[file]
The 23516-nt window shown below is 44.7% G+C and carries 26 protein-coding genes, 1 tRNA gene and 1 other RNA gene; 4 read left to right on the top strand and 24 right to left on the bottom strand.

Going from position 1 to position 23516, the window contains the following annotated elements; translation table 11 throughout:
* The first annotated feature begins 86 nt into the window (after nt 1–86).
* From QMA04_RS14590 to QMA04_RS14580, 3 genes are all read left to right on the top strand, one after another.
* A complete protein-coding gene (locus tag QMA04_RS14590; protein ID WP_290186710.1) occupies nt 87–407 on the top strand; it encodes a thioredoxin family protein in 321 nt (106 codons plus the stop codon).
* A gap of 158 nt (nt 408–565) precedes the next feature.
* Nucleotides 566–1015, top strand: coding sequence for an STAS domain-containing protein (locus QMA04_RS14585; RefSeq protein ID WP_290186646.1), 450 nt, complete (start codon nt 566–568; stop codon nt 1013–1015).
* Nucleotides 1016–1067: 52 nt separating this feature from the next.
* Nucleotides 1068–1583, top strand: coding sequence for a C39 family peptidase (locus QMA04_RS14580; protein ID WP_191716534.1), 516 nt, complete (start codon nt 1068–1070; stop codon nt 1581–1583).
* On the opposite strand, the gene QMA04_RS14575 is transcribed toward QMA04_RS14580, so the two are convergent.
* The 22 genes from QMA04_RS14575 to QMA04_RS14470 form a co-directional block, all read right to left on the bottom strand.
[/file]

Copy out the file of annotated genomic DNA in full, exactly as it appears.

The 23516-nt window shown below is 44.7% G+C and carries 26 protein-coding genes, 1 tRNA gene and 1 other RNA gene; 4 read left to right on the top strand and 24 right to left on the bottom strand.

Going from position 1 to position 23516, the window contains the following annotated elements; translation table 11 throughout:
* The first annotated feature begins 86 nt into the window (after nt 1–86).
* From QMA04_RS14590 to QMA04_RS14580, 3 genes are all read left to right on the top strand, one after another.
* A complete protein-coding gene (locus tag QMA04_RS14590; protein ID WP_290186710.1) occupies nt 87–407 on the top strand; it encodes a thioredoxin family protein in 321 nt (106 codons plus the stop codon).
* A gap of 158 nt (nt 408–565) precedes the next feature.
* Nucleotides 566–1015, top strand: coding sequence for an STAS domain-containing protein (locus QMA04_RS14585; RefSeq protein ID WP_290186646.1), 450 nt, complete (start codon nt 566–568; stop codon nt 1013–1015).
* Nucleotides 1016–1067: 52 nt separating this feature from the next.
* Nucleotides 1068–1583, top strand: coding sequence for a C39 family peptidase (locus QMA04_RS14580; protein ID WP_191716534.1), 516 nt, complete (start codon nt 1068–1070; stop codon nt 1581–1583).
* On the opposite strand, the gene QMA04_RS14575 is transcribed toward QMA04_RS14580, so the two are convergent.
* The 22 genes from QMA04_RS14575 to QMA04_RS14470 form a co-directional block, all read right to left on the bottom strand.